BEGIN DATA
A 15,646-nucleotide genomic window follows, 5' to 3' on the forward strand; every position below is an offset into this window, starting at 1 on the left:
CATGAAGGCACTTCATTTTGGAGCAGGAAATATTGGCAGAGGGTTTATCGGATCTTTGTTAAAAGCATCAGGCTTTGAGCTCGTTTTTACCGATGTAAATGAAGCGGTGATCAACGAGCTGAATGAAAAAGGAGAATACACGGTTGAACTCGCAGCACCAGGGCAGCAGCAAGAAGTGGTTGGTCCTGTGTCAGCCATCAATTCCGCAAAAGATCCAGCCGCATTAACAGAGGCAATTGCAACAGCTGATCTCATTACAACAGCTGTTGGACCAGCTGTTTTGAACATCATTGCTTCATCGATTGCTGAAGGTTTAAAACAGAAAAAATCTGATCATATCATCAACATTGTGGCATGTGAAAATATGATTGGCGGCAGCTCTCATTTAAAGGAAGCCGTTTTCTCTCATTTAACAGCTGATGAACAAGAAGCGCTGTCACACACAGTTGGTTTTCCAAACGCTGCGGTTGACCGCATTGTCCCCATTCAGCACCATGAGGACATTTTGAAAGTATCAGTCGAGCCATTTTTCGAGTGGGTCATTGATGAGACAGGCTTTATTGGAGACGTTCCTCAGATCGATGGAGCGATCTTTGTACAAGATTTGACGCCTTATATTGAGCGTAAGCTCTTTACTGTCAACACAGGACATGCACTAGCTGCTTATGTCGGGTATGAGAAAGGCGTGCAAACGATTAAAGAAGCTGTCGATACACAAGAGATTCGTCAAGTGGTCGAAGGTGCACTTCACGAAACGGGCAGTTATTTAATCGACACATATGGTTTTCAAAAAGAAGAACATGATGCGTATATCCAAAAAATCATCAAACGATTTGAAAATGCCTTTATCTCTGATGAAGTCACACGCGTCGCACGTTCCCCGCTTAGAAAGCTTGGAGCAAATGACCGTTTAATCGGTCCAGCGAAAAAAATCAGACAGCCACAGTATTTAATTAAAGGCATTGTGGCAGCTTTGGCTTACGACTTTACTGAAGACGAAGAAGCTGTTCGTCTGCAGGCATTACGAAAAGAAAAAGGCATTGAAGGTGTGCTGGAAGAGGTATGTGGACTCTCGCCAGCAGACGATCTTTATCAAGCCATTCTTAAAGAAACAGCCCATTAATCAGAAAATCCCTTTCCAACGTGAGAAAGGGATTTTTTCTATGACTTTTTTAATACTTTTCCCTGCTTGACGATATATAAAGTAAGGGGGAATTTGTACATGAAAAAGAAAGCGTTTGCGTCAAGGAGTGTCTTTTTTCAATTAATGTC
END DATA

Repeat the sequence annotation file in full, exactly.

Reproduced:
A 15,646-nucleotide genomic window follows, 5' to 3' on the forward strand; every position below is an offset into this window, starting at 1 on the left:
CATGAAGGCACTTCATTTTGGAGCAGGAAATATTGGCAGAGGGTTTATCGGATCTTTGTTAAAAGCATCAGGCTTTGAGCTCGTTTTTACCGATGTAAATGAAGCGGTGATCAACGAGCTGAATGAAAAAGGAGAATACACGGTTGAACTCGCAGCACCAGGGCAGCAGCAAGAAGTGGTTGGTCCTGTGTCAGCCATCAATTCCGCAAAAGATCCAGCCGCATTAACAGAGGCAATTGCAACAGCTGATCTCATTACAACAGCTGTTGGACCAGCTGTTTTGAACATCATTGCTTCATCGATTGCTGAAGGTTTAAAACAGAAAAAATCTGATCATATCATCAACATTGTGGCATGTGAAAATATGATTGGCGGCAGCTCTCATTTAAAGGAAGCCGTTTTCTCTCATTTAACAGCTGATGAACAAGAAGCGCTGTCACACACAGTTGGTTTTCCAAACGCTGCGGTTGACCGCATTGTCCCCATTCAGCACCATGAGGACATTTTGAAAGTATCAGTCGAGCCATTTTTCGAGTGGGTCATTGATGAGACAGGCTTTATTGGAGACGTTCCTCAGATCGATGGAGCGATCTTTGTACAAGATTTGACGCCTTATATTGAGCGTAAGCTCTTTACTGTCAACACAGGACATGCACTAGCTGCTTATGTCGGGTATGAGAAAGGCGTGCAAACGATTAAAGAAGCTGTCGATACACAAGAGATTCGTCAAGTGGTCGAAGGTGCACTTCACGAAACGGGCAGTTATTTAATCGACACATATGGTTTTCAAAAAGAAGAACATGATGCGTATATCCAAAAAATCATCAAACGATTTGAAAATGCCTTTATCTCTGATGAAGTCACACGCGTCGCACGTTCCCCGCTTAGAAAGCTTGGAGCAAATGACCGTTTAATCGGTCCAGCGAAAAAAATCAGACAGCCACAGTATTTAATTAAAGGCATTGTGGCAGCTTTGGCTTACGACTTTACTGAAGACGAAGAAGCTGTTCGTCTGCAGGCATTACGAAAAGAAAAAGGCATTGAAGGTGTGCTGGAAGAGGTATGTGGACTCTCGCCAGCAGACGATCTTTATCAAGCCATTCTTAAAGAAACAGCCCATTAATCAGAAAATCCCTTTCCAACGTGAGAAAGGGATTTTTTCTATGACTTTTTTAATACTTTTCCCTGCTTGACGATATATAAAGTAAGGGGGAATTTGTACATGAAAAAGAAAGCGTTTGCGTCAAGGAGTGTCTTTTTTCAATTAATGTC